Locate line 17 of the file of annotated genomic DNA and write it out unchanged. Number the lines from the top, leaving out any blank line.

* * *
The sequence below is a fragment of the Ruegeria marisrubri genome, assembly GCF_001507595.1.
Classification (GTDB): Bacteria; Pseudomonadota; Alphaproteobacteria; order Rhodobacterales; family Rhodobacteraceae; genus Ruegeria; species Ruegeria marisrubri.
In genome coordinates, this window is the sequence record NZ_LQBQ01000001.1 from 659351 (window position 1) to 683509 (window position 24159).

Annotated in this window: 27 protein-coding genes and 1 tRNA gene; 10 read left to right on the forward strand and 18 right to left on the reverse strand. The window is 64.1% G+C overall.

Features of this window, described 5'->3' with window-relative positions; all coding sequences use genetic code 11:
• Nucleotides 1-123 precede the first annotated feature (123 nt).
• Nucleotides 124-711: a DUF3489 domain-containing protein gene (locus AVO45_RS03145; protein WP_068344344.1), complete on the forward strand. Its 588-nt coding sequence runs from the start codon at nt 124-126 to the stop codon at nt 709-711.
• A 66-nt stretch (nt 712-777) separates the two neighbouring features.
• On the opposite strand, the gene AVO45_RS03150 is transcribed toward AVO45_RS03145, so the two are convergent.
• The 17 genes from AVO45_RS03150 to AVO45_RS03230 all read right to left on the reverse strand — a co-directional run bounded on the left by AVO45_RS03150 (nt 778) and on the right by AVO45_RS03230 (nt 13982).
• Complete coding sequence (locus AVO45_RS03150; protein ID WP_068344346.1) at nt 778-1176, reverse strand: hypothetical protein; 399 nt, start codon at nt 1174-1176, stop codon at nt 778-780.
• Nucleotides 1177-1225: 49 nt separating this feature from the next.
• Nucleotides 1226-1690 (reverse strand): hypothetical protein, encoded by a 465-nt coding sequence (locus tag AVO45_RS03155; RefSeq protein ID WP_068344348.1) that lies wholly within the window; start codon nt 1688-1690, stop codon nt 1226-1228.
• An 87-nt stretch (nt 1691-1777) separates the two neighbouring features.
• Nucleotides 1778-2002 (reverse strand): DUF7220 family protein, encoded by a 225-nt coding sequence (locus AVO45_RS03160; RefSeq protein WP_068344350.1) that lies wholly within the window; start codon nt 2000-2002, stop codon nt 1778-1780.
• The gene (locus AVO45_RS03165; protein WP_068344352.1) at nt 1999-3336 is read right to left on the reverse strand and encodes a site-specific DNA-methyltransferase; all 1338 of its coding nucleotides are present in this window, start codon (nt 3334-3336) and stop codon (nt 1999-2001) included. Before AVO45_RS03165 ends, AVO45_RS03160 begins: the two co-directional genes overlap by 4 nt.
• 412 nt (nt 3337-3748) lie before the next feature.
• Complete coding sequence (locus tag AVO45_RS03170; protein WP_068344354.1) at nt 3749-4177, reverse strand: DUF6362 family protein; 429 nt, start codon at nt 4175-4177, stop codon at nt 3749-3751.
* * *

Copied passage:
• 412 nt (nt 3337-3748) lie before the next feature.